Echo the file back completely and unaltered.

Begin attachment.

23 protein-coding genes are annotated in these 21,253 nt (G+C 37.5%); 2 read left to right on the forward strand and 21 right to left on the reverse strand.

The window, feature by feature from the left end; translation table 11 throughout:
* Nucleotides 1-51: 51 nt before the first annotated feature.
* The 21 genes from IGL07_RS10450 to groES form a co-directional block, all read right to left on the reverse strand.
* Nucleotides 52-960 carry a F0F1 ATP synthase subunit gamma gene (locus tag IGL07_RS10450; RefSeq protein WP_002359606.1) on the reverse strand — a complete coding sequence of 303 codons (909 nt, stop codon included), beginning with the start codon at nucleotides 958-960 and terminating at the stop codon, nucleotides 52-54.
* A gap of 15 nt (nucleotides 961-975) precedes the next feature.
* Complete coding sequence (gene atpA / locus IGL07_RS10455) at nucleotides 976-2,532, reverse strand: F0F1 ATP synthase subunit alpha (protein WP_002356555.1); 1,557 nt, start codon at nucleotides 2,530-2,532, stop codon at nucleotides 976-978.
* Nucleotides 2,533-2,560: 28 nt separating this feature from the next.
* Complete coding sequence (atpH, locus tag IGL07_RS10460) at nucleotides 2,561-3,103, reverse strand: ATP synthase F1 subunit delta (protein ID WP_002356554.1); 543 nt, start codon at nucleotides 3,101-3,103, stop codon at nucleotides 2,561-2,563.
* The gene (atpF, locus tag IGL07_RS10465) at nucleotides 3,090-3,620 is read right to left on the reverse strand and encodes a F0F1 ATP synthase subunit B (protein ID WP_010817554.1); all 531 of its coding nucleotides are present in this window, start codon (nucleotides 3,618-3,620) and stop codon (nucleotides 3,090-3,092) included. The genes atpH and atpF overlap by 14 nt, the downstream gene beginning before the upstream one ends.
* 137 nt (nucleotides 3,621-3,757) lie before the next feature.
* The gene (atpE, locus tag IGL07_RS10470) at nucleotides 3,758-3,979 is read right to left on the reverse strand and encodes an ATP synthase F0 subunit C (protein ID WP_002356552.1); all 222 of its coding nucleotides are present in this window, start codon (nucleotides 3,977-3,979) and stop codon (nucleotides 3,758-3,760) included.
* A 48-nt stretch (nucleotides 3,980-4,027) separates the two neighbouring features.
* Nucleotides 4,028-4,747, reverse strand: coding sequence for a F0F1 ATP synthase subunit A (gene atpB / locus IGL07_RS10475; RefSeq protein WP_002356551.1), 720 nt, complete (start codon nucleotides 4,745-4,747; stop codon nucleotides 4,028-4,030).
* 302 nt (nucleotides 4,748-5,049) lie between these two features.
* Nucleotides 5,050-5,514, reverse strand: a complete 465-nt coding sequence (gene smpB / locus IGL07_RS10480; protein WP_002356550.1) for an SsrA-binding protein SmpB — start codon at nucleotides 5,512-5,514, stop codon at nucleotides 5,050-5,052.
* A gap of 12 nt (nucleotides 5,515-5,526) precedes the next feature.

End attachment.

23 protein-coding genes are annotated in these 21,253 nt (G+C 37.5%); 2 read left to right on the forward strand and 21 right to left on the reverse strand.

The window, feature by feature from the left end; translation table 11 throughout:
* Nucleotides 1-51: 51 nt before the first annotated feature.
* The 21 genes from IGL07_RS10450 to groES form a co-directional block, all read right to left on the reverse strand.
* Nucleotides 52-960 carry a F0F1 ATP synthase subunit gamma gene (locus tag IGL07_RS10450; RefSeq protein WP_002359606.1) on the reverse strand — a complete coding sequence of 303 codons (909 nt, stop codon included), beginning with the start codon at nucleotides 958-960 and terminating at the stop codon, nucleotides 52-54.
* A gap of 15 nt (nucleotides 961-975) precedes the next feature.
* Complete coding sequence (gene atpA / locus IGL07_RS10455) at nucleotides 976-2,532, reverse strand: F0F1 ATP synthase subunit alpha (protein WP_002356555.1); 1,557 nt, start codon at nucleotides 2,530-2,532, stop codon at nucleotides 976-978.
* Nucleotides 2,533-2,560: 28 nt separating this feature from the next.
* Complete coding sequence (atpH, locus tag IGL07_RS10460) at nucleotides 2,561-3,103, reverse strand: ATP synthase F1 subunit delta (protein ID WP_002356554.1); 543 nt, start codon at nucleotides 3,101-3,103, stop codon at nucleotides 2,561-2,563.
* The gene (atpF, locus tag IGL07_RS10465) at nucleotides 3,090-3,620 is read right to left on the reverse strand and encodes a F0F1 ATP synthase subunit B (protein ID WP_010817554.1); all 531 of its coding nucleotides are present in this window, start codon (nucleotides 3,618-3,620) and stop codon (nucleotides 3,090-3,092) included. The genes atpH and atpF overlap by 14 nt, the downstream gene beginning before the upstream one ends.
* 137 nt (nucleotides 3,621-3,757) lie before the next feature.
* The gene (atpE, locus tag IGL07_RS10470) at nucleotides 3,758-3,979 is read right to left on the reverse strand and encodes an ATP synthase F0 subunit C (protein ID WP_002356552.1); all 222 of its coding nucleotides are present in this window, start codon (nucleotides 3,977-3,979) and stop codon (nucleotides 3,758-3,760) included.
* A 48-nt stretch (nucleotides 3,980-4,027) separates the two neighbouring features.
* Nucleotides 4,028-4,747, reverse strand: coding sequence for a F0F1 ATP synthase subunit A (gene atpB / locus IGL07_RS10475; RefSeq protein WP_002356551.1), 720 nt, complete (start codon nucleotides 4,745-4,747; stop codon nucleotides 4,028-4,030).
* 302 nt (nucleotides 4,748-5,049) lie between these two features.
* Nucleotides 5,050-5,514, reverse strand: a complete 465-nt coding sequence (gene smpB / locus IGL07_RS10480; protein WP_002356550.1) for an SsrA-binding protein SmpB — start codon at nucleotides 5,512-5,514, stop codon at nucleotides 5,050-5,052.
* A gap of 12 nt (nucleotides 5,515-5,526) precedes the next feature.